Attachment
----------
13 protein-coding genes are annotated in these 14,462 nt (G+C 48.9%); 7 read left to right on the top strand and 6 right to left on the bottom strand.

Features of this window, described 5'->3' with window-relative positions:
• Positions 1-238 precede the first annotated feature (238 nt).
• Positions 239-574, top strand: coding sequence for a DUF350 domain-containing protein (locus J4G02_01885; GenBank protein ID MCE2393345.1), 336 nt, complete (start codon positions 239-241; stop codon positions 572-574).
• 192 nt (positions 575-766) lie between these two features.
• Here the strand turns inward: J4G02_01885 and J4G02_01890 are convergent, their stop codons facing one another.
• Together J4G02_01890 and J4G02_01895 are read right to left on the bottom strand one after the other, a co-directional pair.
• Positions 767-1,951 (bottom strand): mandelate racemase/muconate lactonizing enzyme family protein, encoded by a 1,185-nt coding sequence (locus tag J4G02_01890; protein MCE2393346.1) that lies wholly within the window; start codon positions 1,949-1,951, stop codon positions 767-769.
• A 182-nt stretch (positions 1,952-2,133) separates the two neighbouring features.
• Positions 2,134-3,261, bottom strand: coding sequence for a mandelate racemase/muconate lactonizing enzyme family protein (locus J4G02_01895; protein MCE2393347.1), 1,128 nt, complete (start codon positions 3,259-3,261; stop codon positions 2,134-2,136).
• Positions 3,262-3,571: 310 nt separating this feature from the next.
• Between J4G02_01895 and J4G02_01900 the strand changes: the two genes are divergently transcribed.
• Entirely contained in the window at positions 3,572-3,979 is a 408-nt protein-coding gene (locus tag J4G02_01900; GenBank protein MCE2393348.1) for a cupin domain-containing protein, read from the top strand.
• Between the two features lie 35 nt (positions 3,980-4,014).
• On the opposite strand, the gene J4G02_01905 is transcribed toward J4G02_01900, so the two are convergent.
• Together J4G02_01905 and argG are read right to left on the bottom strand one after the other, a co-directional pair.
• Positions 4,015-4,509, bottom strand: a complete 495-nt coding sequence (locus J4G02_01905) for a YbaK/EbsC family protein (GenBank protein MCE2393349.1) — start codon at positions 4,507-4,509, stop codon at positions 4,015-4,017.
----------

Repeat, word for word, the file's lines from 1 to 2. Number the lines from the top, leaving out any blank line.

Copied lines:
13 protein-coding genes are annotated in these 14,462 nt (G+C 48.9%); 7 read left to right on the top strand and 6 right to left on the bottom strand.

Features of this window, described 5'->3' with window-relative positions: